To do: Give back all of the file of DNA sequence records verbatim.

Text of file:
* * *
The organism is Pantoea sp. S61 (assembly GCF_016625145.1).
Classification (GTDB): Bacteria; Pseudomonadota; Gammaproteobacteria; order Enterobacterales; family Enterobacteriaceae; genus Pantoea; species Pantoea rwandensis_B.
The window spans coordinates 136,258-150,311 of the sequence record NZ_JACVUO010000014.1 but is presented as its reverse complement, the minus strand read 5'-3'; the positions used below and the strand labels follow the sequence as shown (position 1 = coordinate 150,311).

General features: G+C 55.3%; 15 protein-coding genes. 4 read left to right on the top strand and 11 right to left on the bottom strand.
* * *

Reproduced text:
The organism is Pantoea sp. S61 (assembly GCF_016625145.1).
Classification (GTDB): Bacteria; Pseudomonadota; Gammaproteobacteria; order Enterobacterales; family Enterobacteriaceae; genus Pantoea; species Pantoea rwandensis_B.
The window spans coordinates 136,258-150,311 of the sequence record NZ_JACVUO010000014.1 but is presented as its reverse complement, the minus strand read 5'-3'; the positions used below and the strand labels follow the sequence as shown (position 1 = coordinate 150,311).

General features: G+C 55.3%; 15 protein-coding genes. 4 read left to right on the top strand and 11 right to left on the bottom strand.